Many parents follow this path already, of course, because we don’t want our kids to turn out entitled. However the difference here is that instead of encouraging their kids to “get a job” (or trade their time for money, as most wage-earners do), they instead encouraged them to become entrepreneurs.

A few examples:

“I was an Army brat. My best friend and I … imported candy from the U.S., ate as much as we wanted, and sold the rest . We were turning $50 a day during lunch breaks. Unfortunately, [we] ran into regulatory trouble with the assistant principal.”

–Trey Gordner, founder and CEO at Koios.

“When I was 5, my mom … challenged me to make something I could sell using only what I found on the beach. I made mud balls–literally just wet sand. I sold them for $1 each to parents …who probably just felt sorry for me. I made $20 in one day.”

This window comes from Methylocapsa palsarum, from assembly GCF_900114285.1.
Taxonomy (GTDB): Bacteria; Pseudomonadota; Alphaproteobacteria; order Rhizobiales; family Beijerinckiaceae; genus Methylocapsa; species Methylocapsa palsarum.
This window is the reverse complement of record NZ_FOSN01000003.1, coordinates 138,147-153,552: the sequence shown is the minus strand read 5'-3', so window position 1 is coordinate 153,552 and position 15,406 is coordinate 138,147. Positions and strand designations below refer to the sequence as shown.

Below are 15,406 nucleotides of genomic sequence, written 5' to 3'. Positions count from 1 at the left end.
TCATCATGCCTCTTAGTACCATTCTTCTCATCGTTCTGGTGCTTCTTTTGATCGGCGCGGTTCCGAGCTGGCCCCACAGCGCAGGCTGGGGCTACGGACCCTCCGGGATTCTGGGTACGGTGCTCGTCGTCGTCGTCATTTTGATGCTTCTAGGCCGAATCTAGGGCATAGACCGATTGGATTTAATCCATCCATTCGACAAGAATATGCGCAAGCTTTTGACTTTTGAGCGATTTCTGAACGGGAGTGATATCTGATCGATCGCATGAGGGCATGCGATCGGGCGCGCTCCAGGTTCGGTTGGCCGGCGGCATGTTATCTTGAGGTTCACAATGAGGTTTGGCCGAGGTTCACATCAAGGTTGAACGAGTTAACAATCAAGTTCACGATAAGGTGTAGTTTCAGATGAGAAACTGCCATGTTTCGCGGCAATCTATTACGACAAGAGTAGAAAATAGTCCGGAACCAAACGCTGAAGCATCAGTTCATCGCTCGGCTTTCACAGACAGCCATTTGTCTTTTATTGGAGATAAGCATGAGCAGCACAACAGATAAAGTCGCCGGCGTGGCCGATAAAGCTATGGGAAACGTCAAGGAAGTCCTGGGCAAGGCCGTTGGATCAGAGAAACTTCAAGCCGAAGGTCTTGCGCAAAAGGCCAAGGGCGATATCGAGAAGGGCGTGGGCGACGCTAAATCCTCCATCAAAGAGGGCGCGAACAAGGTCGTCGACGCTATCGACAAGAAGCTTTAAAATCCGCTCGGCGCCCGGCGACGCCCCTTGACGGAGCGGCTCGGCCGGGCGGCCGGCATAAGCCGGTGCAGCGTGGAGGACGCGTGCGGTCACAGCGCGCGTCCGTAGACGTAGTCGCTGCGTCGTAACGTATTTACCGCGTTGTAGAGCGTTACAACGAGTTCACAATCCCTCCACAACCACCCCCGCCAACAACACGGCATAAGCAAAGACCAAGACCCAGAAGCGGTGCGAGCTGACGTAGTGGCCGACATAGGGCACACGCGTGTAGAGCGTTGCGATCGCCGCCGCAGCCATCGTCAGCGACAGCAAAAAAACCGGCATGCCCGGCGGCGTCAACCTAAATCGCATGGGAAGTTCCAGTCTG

–Oliver Greenwald, 15, cofounder of The Drip Drop LLC (at 14, Greenwald was the youngest and first entrepreneur to appear unaccompanied by a parent on Shark Tank, and walked away with a $50,000 investment).

“In middle school, I was sincerely in love with NSYNC. … A friend and I invested our birthday money in Costco candy and snacks and sold it at school until we’d saved enough to buy tickets to the very back row at the Pond Theater in Anaheim, CA. It was money very well spent.”

–Kasey Edwards, co-founder and CEO of the on-demand vetted babysitting app, Helpr.

“My parents were both small business owners and anytime I wanted something unnecessary as a kid, my parents would tell me that I would need to work for ‘X’ amount of hours to buy it. I can remember wanting a Sega Genesis console that was $299 at the time and being told that I would need to work around 75 hours.”